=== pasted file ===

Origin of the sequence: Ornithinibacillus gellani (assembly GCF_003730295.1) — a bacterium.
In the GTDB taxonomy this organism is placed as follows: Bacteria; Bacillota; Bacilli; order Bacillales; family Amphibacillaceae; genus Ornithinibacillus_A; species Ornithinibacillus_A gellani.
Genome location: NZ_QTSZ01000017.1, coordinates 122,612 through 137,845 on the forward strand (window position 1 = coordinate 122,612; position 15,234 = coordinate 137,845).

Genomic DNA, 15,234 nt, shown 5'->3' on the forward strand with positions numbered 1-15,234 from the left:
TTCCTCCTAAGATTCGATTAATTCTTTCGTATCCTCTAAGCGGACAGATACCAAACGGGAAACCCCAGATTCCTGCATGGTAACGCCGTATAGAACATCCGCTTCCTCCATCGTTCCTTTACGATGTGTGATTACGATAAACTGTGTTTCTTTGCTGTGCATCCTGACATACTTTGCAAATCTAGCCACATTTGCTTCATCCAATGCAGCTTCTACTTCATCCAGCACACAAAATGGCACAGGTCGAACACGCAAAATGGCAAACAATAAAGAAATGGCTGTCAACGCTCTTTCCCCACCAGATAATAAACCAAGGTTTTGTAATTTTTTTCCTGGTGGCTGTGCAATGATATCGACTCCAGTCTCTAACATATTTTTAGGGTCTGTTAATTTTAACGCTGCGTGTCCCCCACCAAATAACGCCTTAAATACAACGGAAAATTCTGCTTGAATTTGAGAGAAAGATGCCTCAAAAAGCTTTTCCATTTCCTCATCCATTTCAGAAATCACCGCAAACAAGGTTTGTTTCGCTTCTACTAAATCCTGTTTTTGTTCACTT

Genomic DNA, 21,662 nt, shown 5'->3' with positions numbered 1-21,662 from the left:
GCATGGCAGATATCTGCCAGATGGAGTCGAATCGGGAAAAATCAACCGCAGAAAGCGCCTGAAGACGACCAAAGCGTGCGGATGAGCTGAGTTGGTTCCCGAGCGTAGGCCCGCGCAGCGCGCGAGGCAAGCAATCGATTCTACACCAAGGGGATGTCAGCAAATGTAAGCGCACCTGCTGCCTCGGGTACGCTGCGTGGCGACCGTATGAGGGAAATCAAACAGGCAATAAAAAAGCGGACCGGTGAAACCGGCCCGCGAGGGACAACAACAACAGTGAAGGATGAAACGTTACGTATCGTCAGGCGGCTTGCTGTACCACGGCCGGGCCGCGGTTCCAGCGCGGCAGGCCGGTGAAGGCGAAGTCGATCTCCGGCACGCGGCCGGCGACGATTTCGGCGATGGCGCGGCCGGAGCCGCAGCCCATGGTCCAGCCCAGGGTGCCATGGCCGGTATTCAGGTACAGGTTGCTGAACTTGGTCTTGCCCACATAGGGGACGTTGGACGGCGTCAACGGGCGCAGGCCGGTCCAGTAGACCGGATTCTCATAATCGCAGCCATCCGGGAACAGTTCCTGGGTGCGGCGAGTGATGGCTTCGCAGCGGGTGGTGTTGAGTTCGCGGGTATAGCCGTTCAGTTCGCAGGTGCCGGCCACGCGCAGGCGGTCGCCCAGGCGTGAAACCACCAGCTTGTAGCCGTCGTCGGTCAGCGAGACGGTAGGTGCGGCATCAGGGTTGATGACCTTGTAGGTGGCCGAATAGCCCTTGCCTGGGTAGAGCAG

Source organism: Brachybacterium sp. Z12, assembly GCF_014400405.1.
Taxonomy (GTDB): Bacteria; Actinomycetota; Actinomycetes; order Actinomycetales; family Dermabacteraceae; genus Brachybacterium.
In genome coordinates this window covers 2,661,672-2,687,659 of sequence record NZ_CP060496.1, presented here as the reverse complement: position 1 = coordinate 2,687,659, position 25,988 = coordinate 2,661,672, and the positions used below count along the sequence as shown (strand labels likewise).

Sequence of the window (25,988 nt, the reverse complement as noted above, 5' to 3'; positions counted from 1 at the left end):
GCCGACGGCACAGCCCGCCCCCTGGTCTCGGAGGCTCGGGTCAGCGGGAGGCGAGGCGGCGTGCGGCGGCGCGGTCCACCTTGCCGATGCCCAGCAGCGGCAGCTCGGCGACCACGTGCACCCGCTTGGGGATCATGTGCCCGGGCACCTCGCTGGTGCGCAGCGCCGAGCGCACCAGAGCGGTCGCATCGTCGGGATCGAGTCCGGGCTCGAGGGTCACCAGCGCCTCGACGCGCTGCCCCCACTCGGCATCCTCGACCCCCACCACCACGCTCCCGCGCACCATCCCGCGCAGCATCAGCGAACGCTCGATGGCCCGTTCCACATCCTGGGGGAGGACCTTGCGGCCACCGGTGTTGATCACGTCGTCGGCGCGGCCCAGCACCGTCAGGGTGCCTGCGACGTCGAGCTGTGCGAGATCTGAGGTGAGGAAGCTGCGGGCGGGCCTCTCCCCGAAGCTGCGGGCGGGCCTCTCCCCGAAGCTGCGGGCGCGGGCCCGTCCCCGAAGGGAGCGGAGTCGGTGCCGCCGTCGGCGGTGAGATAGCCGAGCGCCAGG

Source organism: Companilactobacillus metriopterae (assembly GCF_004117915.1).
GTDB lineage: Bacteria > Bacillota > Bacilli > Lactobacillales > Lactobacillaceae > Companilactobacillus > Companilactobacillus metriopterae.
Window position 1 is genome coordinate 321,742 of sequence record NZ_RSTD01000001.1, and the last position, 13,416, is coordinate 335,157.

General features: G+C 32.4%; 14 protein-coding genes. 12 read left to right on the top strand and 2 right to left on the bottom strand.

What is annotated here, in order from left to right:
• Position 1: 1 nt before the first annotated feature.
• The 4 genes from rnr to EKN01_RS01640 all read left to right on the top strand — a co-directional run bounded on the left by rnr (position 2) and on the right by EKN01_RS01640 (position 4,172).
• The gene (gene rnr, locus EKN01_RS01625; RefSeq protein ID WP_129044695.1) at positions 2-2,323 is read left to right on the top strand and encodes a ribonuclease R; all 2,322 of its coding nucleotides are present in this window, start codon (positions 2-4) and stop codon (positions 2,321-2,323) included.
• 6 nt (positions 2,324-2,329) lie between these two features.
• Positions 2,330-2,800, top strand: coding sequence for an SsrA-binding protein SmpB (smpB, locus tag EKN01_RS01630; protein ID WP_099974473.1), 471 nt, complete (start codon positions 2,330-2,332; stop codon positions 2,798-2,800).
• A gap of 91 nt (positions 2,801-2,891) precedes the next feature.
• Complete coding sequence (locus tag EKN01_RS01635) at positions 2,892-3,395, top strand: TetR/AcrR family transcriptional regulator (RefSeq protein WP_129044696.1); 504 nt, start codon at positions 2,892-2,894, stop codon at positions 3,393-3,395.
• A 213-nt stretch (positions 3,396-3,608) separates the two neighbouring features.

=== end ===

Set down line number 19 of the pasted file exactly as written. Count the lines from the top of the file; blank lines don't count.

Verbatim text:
• The 4 genes from rnr to EKN01_RS01640 all read left to right on the top strand — a co-directional run bounded on the left by rnr (position 2) and on the right by EKN01_RS01640 (position 4,172).